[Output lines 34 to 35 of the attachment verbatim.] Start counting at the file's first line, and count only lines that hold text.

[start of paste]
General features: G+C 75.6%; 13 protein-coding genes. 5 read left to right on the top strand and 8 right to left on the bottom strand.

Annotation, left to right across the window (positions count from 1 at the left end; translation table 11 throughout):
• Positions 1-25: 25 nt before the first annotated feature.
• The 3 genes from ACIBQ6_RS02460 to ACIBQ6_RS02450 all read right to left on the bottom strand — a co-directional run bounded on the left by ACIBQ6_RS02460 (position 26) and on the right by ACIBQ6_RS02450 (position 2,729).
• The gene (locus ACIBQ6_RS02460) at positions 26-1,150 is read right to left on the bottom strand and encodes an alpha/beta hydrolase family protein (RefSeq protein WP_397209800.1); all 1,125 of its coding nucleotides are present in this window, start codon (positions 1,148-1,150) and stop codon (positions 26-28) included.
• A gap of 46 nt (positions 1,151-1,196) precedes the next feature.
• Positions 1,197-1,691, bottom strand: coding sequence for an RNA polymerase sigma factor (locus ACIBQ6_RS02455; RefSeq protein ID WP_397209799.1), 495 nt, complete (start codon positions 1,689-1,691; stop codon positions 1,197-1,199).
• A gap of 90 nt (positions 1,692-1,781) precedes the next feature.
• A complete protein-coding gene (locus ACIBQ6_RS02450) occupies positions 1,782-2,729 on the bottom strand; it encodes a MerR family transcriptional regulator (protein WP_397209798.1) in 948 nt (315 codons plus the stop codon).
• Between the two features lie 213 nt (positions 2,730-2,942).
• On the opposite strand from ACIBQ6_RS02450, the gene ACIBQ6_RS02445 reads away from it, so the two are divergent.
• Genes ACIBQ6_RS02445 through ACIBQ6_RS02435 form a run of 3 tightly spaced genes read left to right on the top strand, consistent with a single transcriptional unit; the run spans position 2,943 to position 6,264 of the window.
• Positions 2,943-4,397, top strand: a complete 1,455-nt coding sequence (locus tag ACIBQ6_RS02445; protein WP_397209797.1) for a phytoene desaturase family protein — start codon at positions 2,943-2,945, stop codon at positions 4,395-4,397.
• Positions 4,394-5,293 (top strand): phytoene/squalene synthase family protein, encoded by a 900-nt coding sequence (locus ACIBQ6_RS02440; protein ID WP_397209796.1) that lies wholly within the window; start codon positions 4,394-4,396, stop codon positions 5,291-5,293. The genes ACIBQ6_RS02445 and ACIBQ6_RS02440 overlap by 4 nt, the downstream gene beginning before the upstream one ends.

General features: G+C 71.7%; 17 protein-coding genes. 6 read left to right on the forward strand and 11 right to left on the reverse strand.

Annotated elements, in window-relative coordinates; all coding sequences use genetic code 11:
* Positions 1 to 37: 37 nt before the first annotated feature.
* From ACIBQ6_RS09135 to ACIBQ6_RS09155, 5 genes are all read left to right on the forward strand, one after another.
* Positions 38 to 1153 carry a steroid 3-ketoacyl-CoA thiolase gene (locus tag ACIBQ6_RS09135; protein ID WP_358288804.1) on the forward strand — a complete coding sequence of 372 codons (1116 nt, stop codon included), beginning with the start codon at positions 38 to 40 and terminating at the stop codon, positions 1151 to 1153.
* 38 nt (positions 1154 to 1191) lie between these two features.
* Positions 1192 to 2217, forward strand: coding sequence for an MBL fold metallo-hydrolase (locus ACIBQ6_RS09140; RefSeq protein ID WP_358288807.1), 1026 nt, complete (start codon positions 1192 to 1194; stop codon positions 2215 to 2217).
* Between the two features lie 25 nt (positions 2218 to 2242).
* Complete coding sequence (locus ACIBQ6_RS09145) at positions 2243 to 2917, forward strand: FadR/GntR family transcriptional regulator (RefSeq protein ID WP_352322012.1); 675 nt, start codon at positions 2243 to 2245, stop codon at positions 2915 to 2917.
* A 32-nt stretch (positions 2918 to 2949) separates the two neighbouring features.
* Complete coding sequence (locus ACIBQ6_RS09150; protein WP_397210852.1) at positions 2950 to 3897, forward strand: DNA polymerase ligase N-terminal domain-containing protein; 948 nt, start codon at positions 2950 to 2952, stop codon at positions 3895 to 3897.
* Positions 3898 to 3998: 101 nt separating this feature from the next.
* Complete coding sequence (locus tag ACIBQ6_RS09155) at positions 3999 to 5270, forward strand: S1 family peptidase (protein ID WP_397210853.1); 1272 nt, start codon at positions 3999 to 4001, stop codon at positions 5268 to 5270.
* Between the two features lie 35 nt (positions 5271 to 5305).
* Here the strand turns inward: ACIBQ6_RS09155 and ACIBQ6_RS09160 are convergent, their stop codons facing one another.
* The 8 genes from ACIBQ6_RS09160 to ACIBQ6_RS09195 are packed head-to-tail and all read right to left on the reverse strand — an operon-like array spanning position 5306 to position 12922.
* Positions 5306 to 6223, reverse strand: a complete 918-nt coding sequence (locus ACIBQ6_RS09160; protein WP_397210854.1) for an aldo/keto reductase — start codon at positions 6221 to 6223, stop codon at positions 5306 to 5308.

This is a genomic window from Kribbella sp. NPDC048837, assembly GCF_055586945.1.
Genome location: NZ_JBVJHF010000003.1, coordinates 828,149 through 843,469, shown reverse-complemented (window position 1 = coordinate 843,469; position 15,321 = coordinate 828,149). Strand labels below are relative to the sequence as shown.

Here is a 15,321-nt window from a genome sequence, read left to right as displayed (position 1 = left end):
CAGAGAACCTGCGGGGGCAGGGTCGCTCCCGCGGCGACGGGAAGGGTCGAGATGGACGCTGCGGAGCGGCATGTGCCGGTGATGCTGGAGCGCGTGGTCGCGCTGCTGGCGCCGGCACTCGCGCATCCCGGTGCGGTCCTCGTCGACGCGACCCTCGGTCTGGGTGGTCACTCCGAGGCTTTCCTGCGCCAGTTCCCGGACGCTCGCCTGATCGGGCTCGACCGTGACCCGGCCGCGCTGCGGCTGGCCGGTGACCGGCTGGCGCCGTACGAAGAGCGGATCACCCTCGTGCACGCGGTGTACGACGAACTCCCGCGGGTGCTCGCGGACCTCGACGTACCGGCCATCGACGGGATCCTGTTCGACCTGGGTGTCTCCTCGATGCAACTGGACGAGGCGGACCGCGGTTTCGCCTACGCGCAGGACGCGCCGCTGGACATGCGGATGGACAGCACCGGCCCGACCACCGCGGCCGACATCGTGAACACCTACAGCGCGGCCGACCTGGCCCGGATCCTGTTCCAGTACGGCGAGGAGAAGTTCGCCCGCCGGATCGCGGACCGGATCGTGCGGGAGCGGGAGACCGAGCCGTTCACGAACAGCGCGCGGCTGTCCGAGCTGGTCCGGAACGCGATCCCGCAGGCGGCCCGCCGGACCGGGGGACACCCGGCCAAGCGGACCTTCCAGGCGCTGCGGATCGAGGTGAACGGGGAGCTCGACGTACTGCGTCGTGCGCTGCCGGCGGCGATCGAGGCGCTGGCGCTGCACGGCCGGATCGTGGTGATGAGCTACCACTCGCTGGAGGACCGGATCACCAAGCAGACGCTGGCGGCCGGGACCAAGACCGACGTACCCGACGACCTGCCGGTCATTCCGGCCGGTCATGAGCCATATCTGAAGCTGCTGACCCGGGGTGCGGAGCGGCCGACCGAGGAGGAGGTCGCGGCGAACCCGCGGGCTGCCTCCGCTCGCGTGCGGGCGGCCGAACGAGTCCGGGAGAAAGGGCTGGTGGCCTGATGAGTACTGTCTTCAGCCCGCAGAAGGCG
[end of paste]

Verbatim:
Here is a 15,321-nt window from a genome sequence, read left to right as displayed (position 1 = left end):
CAGAGAACCTGCGGGGGCAGGGTCGCTCCCGCGGCGACGGGAAGGGTCGAGATGGACGCTGCGGAGCGGCATGTGCCGGTGATGCTGGAGCGCGTGGTCGCGCTGCTGGCGCCGGCACTCGCGCATCCCGGTGCGGTCCTCGTCGACGCGACCCTCGGTCTGGGTGGTCACTCCGAGGCTTTCCTGCGCCAGTTCCCGGACGCTCGCCTGATCGGGCTCGACCGTGACCCGGCCGCGCTGCGGCTGGCCGGTGACCGGCTGGCGCCGTACGAAGAGCGGATCACCCTCGTGCACGCGGTGTACGACGAACTCCCGCGGGTGCTCGCGGACCTCGACGTACCGGCCATCGACGGGATCCTGTTCGACCTGGGTGTCTCCTCGATGCAACTGGACGAGGCGGACCGCGGTTTCGCCTACGCGCAGGACGCGCCGCTGGACATGCGGATGGACAGCACCGGCCCGACCACCGCGGCCGACATCGTGAACACCTACAGCGCGGCCGACCTGGCCCGGATCCTGTTCCAGTACGGCGAGGAGAAGTTCGCCCGCCGGATCGCGGACCGGATCGTGCGGGAGCGGGAGACCGAGCCGTTCACGAACAGCGCGCGGCTGTCCGAGCTGGTCCGGAACGCGATCCCGCAGGCGGCCCGCCGGACCGGGGGACACCCGGCCAAGCGGACCTTCCAGGCGCTGCGGATCGAGGTGAACGGGGAGCTCGACGTACTGCGTCGTGCGCTGCCGGCGGCGATCGAGGCGCTGGCGCTGCACGGCCGGATCGTGGTGATGAGCTACCACTCGCTGGAGGACCGGATCACCAAGCAGACGCTGGCGGCCGGGACCAAGACCGACGTACCCGACGACCTGCCGGTCATTCCGGCCGGTCATGAGCCATATCTGAAGCTGCTGACCCGGGGTGCGGAGCGGCCGACCGAGGAGGAGGTCGCGGCGAACCCGCGGGCTGCCTCCGCTCGCGTGCGGGCGGCCGAACGAGTCCGGGAGAAAGGGCTGGTGGCCTGATGAGTACTGTCTTCAGCCCGCAGAAGGCG